Catch It Before You Miss It
Cathy Davidson, in her text Now You See It, provides insight into the world of knowledge, learning, and communication. She focuses a lot on how the brain works, how individuals learn, and how it is imperative to adapt to the changing times. However, Davidson describes one phenomenon in particular that she describes as needing major attention in order for the world and its elements to reach success. She implies in her text that in order to adapt to technological and digital changes in today’s world, the way in which individuals learn must be synchronized with such advancements.
Paying attention is a simple task that has been taught to every individual since infancy. It is not innate, but a learned task that is needed to be taught early on in life… but why? Davidson suggests that teaching individuals to pay attention is teaching them exactly what in today’s day in age needs to be altered. She claims that when concentrating on one thing, it is so easy to miss other things going on around us. To begin the process of succeeding in this digital age, we need to refresh our brains with new information that will help work in today’s society, sort of like refreshing a browser. Learning, unlearning and relearning is a constant cycle in the world, but if we do not change the way we learn to fit the changing times, we may get lost in transition. For example, taking notes in school used to be done solely with a notebook and a pencil. And currently, this is not the most common, or convenient method of taking notes. Presently, Davidson claims, solving important issues would be easier if we could “unlearn” what we’ve learned forever in order to understand other points of view. Because the world is changing, and we have learned in specific ways, we may miss out on these changes. For example, switching to note taking on laptops would be more beneficial to students now in classrooms instead of writing with pencils in notebooks.
However, Davidson argues that our learning processes are not changing quick enough. At the same time though, in comparison to Davidson’s theory, my own personal learning experience proves otherwise. Growing up, computer class in elementary school was not out of the ordinary. But, was only held maybe once a week for an hour at a time, if that. Learning how to use computers in the early 90’s was supported, but was not of high priority because no one could have anticipated the digital revolution that would soon take place.
In high school, students still wrote in notebooks with pencils in class, but instead of learning on the blackboard like in elementary school, just a few short years later, those blackboards were replaced with Smart Boards. They were touch screens that reflected what was on the computer screen and teachers were able to teach off their computers standing in front of the class with just the touch of their fingertips. This innovation was a mere amendment of overhead projectors we were so familiar with from childhood.
Now, in college, one of my writing classes is held entirely in a computer lab on Mac computers. All assignments are completed online and handed in via email to the professor. This is a perfect example of how learning has changed to fit this digital age. Back when notebooks and pencils were the dominant form of learning, holding a digital classroom would have been unheard of, and possibly laughed at.
It is common now that in almost every field of work a student may go on to become a part of will require knowledge of a computer. In fact, on a resume, showing proficiency in computer programs and Internet technology outweighs another candidate that does not have this knowledge. Because the world is changing so rapidly, it is of most importance to alter the way in which learning is taught to secure an understanding of the world. To go back to pencils and notebooks would be considered “olden times,” and would not prove most beneficial to students finishing their education and entering the world.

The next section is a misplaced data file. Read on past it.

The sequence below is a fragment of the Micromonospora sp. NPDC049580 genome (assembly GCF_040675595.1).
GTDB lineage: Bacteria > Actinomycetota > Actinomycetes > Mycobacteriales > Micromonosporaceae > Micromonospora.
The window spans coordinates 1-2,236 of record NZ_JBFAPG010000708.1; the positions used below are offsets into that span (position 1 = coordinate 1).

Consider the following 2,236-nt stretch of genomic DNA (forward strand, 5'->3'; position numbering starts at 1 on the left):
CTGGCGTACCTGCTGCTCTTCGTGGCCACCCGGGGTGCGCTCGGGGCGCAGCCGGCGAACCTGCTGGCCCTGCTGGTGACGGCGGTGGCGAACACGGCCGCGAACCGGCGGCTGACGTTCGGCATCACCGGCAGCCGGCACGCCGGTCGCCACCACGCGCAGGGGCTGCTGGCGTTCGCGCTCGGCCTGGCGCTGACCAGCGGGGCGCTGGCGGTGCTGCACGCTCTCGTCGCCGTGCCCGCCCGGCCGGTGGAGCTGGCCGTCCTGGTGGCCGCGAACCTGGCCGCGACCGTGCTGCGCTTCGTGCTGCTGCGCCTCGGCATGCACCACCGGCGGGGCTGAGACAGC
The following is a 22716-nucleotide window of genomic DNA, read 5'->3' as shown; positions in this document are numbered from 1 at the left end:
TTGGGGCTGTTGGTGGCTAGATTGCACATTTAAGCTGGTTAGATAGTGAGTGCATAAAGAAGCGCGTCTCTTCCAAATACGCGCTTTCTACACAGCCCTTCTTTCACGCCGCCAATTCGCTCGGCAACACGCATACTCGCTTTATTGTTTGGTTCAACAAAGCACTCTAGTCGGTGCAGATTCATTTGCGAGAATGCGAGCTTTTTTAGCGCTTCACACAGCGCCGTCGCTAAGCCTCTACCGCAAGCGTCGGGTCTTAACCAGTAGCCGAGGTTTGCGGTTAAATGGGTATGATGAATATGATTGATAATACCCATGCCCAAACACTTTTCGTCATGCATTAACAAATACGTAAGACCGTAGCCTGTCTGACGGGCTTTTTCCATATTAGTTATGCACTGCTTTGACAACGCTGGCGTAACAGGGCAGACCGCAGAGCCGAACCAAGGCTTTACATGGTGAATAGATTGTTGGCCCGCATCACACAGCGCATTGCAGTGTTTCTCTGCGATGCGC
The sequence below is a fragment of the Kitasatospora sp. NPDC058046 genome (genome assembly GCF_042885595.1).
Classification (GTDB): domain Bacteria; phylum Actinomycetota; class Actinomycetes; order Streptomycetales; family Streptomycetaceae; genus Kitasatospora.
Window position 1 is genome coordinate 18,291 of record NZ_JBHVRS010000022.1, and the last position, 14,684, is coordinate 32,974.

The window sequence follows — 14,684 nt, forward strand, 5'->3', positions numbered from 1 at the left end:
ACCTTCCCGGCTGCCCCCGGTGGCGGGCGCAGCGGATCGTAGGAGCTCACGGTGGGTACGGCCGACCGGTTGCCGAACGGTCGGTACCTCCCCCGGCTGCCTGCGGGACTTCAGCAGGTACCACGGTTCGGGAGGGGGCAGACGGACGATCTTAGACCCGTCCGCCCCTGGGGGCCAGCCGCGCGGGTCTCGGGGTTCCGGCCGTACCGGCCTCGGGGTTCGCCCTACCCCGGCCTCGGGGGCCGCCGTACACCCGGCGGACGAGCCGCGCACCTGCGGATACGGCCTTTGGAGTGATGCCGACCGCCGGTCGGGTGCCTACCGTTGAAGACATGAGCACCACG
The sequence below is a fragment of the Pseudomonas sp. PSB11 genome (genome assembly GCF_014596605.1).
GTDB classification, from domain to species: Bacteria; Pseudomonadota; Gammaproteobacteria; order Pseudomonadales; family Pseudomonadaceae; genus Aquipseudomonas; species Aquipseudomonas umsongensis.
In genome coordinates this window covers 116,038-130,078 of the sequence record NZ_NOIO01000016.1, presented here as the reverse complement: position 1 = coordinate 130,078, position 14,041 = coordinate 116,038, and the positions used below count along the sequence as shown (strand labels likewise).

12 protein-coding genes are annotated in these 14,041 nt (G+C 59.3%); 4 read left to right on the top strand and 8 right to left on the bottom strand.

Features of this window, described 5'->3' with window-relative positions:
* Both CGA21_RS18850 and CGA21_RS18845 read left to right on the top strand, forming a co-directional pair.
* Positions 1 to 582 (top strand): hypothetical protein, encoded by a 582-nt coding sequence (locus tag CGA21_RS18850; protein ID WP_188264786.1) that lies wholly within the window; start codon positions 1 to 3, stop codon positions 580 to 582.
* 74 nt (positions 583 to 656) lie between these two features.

As I encountered these gradual changes it did not seem to have any effect on my attention span whatsoever. I just looked at it as getting older more technology was introduced to us. However, after reading Davidson’s ideas on this process of unlearning, I have realized that it was not just me getting older than I was eligible to use this technology, it is because the world is advancing technologically and we have to adapt to these new techniques. It is eye opening to realize the importance of how we need to adapt these changing times, because if not, it would be impossible to keep up with society.
When thinking of older generations and the divide between the way in which I learn and see the world now is completely different than my parents. Because I have been exposed to changing technologies throughout my years in school, it is quite interesting to see how more technologically savvy I am then they, and this is because of the time I grew up. When I eventually have children and send them off to school I cannot imagine what and how they will learn to learn.
It is impossible not to be effected by the world and how rapidly it changes. And like Cathy Davidson suggests, if we do not stop and think of new ways to learn, we are going to miss everything around us. If we never transitioned from notebooks and pencils to Mac computers, may not be life threatening, but surely will effect one’s position and knowledge in society. It is imperative not to get too caught up in one way of thinking and miss out on all the alternatives this digital age has to offer.
Jellinek, Dan. “How To Lift The Digital Age Barrier” photo, 2011.
Lennon, Maria. “Take Back Your IPad” photo, 2011.
Western Connecticut State University. “A Typical Technology Classroom” photo, 2012.